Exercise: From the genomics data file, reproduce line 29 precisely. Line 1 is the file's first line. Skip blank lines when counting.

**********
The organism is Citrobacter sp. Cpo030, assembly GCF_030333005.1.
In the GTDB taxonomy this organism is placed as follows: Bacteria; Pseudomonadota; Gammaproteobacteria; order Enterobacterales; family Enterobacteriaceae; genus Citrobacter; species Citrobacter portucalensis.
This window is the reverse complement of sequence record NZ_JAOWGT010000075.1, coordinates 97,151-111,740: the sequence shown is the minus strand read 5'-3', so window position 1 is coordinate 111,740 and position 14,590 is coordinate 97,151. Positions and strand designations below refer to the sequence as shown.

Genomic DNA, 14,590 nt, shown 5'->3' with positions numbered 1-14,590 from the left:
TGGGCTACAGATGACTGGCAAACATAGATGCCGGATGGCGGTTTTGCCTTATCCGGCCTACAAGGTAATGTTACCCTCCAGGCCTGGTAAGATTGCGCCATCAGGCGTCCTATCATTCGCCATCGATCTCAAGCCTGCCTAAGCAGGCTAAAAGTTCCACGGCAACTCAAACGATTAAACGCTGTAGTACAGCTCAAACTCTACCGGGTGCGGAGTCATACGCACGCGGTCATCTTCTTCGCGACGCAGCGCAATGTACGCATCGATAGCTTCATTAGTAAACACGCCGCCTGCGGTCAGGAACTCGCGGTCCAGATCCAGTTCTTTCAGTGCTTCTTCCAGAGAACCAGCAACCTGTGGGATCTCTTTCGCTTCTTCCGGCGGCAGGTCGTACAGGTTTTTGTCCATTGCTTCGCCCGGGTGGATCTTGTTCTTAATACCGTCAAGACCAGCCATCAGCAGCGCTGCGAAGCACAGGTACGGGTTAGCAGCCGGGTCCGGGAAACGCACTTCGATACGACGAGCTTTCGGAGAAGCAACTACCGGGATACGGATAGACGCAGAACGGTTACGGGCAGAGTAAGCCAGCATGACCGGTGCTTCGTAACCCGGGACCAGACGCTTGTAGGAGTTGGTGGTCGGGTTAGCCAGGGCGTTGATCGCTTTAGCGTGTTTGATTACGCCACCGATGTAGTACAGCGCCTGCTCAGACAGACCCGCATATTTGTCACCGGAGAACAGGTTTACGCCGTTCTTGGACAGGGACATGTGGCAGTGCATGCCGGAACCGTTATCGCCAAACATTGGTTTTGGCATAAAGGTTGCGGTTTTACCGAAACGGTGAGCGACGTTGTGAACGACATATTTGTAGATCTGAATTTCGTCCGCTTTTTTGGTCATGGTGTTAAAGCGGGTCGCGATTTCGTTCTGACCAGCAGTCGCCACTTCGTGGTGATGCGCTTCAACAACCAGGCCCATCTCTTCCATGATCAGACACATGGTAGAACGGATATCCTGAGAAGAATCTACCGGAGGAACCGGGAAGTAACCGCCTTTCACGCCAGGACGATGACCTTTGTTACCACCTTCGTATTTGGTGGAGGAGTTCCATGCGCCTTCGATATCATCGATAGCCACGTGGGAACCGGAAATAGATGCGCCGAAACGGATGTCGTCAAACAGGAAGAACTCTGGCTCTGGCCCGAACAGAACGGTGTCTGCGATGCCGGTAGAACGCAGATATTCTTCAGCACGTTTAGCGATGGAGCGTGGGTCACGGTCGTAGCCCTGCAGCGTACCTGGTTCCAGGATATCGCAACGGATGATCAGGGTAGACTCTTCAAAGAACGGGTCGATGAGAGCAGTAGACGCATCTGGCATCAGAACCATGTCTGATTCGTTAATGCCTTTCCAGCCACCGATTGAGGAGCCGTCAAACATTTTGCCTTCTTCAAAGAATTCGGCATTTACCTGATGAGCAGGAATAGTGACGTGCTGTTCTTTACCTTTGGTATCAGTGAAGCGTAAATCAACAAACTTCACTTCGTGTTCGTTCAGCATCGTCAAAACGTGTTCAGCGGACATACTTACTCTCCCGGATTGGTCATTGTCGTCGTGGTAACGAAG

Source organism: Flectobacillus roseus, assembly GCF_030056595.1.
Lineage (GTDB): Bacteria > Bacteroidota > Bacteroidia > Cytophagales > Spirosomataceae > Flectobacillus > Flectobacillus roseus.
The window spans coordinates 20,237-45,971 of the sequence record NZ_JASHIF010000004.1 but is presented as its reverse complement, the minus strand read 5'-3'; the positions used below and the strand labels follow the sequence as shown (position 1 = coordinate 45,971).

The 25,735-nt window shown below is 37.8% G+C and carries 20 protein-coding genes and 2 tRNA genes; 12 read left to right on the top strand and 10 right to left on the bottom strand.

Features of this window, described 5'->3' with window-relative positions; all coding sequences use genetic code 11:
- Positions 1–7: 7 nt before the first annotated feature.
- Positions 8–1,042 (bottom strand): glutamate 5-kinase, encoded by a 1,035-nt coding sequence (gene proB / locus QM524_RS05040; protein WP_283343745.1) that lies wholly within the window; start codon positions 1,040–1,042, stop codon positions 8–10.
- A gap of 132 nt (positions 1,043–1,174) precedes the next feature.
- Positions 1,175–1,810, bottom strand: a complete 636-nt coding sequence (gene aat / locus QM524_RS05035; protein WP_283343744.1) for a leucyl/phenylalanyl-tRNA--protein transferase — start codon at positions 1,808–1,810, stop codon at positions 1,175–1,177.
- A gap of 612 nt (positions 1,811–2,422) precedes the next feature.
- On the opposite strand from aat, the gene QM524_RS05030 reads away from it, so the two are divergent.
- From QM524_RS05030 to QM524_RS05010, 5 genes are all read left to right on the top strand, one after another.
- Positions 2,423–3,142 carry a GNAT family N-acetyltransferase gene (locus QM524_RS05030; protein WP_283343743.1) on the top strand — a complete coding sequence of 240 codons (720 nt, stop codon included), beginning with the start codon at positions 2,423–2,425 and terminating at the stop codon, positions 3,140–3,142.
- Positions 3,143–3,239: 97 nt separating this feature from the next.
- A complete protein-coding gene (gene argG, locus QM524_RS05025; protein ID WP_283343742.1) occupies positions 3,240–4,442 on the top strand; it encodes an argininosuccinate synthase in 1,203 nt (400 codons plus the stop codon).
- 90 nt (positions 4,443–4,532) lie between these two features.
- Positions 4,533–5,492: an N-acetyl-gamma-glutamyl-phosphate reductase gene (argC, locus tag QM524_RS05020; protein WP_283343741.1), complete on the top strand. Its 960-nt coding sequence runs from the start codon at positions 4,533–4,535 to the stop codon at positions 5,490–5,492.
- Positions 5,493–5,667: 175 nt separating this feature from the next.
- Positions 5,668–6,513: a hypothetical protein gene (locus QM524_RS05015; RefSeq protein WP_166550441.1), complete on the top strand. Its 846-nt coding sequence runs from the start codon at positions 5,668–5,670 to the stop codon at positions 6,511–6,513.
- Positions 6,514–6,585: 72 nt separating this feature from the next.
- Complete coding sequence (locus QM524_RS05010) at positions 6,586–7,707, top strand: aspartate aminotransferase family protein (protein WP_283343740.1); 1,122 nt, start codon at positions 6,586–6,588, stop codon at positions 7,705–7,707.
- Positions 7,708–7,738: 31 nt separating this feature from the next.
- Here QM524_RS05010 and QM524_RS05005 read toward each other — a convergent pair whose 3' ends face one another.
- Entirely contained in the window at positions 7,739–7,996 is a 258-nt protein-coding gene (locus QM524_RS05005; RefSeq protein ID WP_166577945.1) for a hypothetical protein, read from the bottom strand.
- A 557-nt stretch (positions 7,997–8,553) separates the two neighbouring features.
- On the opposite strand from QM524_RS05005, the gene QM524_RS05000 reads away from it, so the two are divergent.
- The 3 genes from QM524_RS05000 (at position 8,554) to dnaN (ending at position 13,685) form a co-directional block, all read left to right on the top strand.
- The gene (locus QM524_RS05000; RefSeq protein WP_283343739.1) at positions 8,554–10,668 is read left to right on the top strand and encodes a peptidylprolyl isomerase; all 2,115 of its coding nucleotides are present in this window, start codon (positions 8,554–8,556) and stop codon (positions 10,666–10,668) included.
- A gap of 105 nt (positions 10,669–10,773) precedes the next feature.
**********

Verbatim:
- Entirely contained in the window at positions 7,739–7,996 is a 258-nt protein-coding gene (locus QM524_RS05005; RefSeq protein ID WP_166577945.1) for a hypothetical protein, read from the bottom strand.